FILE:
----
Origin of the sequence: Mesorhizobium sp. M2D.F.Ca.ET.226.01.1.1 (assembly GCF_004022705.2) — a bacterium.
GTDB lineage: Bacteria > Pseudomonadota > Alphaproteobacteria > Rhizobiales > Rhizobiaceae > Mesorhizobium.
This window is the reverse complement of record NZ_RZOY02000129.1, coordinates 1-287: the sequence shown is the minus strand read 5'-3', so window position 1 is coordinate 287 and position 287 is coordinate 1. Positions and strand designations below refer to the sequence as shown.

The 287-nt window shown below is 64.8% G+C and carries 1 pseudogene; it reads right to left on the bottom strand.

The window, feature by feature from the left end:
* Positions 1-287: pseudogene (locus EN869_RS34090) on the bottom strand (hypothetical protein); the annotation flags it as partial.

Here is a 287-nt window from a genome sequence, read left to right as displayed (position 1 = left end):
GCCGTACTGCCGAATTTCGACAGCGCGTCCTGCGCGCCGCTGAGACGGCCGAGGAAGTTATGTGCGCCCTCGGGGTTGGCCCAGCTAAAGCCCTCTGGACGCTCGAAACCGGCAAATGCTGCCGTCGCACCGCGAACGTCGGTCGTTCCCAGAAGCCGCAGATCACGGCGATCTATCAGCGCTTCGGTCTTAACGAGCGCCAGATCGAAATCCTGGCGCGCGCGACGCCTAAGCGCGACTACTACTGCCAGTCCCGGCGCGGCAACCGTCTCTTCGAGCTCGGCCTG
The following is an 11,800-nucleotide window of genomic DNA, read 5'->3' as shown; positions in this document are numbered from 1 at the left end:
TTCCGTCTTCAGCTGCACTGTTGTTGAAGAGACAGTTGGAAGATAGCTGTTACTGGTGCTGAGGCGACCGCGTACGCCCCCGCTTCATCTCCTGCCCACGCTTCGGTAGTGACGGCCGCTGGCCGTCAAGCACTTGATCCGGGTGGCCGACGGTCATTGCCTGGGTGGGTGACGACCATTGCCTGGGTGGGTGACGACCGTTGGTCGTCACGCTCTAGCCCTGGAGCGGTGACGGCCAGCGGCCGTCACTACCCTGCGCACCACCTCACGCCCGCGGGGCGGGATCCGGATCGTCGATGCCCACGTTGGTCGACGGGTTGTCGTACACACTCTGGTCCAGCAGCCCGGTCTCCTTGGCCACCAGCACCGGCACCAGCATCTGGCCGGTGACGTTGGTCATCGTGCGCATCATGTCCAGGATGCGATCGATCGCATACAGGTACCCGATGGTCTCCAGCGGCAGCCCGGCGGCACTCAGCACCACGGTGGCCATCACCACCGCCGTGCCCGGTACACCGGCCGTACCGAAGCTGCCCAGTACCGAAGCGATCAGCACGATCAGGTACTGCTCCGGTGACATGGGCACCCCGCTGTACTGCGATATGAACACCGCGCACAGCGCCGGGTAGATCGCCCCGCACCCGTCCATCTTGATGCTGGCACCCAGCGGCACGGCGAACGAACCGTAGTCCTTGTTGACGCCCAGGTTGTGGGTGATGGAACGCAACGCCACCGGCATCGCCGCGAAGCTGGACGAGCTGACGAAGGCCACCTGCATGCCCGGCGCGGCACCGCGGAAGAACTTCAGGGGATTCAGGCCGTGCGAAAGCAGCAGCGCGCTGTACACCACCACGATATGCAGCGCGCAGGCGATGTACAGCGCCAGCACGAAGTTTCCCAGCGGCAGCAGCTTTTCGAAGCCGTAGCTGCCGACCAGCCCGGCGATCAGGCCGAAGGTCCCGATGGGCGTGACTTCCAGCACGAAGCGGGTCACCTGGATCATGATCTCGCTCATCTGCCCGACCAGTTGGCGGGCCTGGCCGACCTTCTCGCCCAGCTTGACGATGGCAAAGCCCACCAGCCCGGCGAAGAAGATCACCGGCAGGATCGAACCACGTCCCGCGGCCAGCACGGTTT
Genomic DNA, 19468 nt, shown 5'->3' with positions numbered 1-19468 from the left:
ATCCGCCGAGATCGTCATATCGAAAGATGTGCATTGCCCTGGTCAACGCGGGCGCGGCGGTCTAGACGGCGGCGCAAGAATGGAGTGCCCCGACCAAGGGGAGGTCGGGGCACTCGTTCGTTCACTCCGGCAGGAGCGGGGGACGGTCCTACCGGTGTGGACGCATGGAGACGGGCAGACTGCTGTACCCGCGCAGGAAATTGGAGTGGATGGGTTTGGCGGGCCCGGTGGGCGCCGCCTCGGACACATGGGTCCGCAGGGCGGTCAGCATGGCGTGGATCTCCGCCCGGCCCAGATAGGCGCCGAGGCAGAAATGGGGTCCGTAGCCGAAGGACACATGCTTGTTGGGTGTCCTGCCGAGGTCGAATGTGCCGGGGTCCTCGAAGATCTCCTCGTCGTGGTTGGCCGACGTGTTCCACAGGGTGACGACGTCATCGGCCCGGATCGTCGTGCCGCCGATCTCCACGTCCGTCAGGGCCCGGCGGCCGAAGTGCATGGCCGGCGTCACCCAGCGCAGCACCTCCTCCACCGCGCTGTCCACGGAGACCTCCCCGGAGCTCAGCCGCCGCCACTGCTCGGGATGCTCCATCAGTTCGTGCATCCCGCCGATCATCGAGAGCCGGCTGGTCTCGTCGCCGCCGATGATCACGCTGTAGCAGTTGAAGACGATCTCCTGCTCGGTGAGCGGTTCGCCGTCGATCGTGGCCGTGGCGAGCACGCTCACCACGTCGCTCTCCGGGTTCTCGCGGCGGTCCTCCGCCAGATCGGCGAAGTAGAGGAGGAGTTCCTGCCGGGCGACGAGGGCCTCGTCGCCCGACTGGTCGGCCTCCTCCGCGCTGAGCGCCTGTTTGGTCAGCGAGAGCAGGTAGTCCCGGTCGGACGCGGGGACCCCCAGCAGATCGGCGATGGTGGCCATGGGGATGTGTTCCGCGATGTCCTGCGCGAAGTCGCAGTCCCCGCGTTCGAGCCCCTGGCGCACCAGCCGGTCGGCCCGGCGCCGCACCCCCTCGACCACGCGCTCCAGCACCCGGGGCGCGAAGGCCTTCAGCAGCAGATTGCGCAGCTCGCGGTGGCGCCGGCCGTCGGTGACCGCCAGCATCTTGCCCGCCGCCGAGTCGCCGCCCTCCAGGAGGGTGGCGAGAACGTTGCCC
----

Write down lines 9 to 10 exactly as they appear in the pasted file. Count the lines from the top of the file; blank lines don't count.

The following is an 11,800-nucleotide window of genomic DNA, read 5'->3' as shown; positions in this document are numbered from 1 at the left end:
TTCCGTCTTCAGCTGCACTGTTGTTGAAGAGACAGTTGGAAGATAGCTGTTACTGGTGCTGAGGCGACCGCGTACGCCCCCGCTTCATCTCCTGCCCACGCTTCGGTAGTGACGGCCGCTGGCCGTCAAGCACTTGATCCGGGTGGCCGACGGTCATTGCCTGGGTGGGTGACGACCATTGCCTGGGTGGGTGACGACCGTTGGTCGTCACGCTCTAGCCCTGGAGCGGTGACGGCCAGCGGCCGTCACTACCCTGCGCACCACCTCACGCCCGCGGGGCGGGATCCGGATCGTCGATGCCCACGTTGGTCGACGGGTTGTCGTACACACTCTGGTCCAGCAGCCCGGTCTCCTTGGCCACCAGCACCGGCACCAGCATCTGGCCGGTGACGTTGGTCATCGTGCGCATCATGTCCAGGATGCGATCGATCGCATACAGGTACCCGATGGTCTCCAGCGGCAGCCCGGCGGCACTCAGCACCACGGTGGCCATCACCACCGCCGTGCCCGGTACACCGGCCGTACCGAAGCTGCCCAGTACCGAAGCGATCAGCACGATCAGGTACTGCTCCGGTGACATGGGCACCCCGCTGTACTGCGATATGAACACCGCGCACAGCGCCGGGTAGATCGCCCCGCACCCGTCCATCTTGATGCTGGCACCCAGCGGCACGGCGAACGAACCGTAGTCCTTGTTGACGCCCAGGTTGTGGGTGATGGAACGCAACGCCACCGGCATCGCCGCGAAGCTGGACGAGCTGACGAAGGCCACCTGCATGCCCGGCGCGGCACCGCGGAAGAACTTCAGGGGATTCAGGCCGTGCGAAAGCAGCAGCGCGCTGTACACCACCACGATATGCAGCGCGCAGGCGATGTACAGCGCCAGCACGAAGTTTCCCAGCGGCAGCAGCTTTTCGAAGCCGTAGCTGCCGACCAGCCCGGCGATCAGGCCGAAGGTCCCGATGGGCGTGACTTCCAGCACGAAGCGGGTCACCTGGATCATGATCTCGCTCATCTGCCCGACCAGTTGGCGGGCCTGGCCGACCTTCTCGCCCAGCTTGACGATGGCAAAGCCCACCAGCCCGGCGAAGAAGATCACCGGCAGGATCGAACCACGTCCCGCGGCCAGCACGGTTT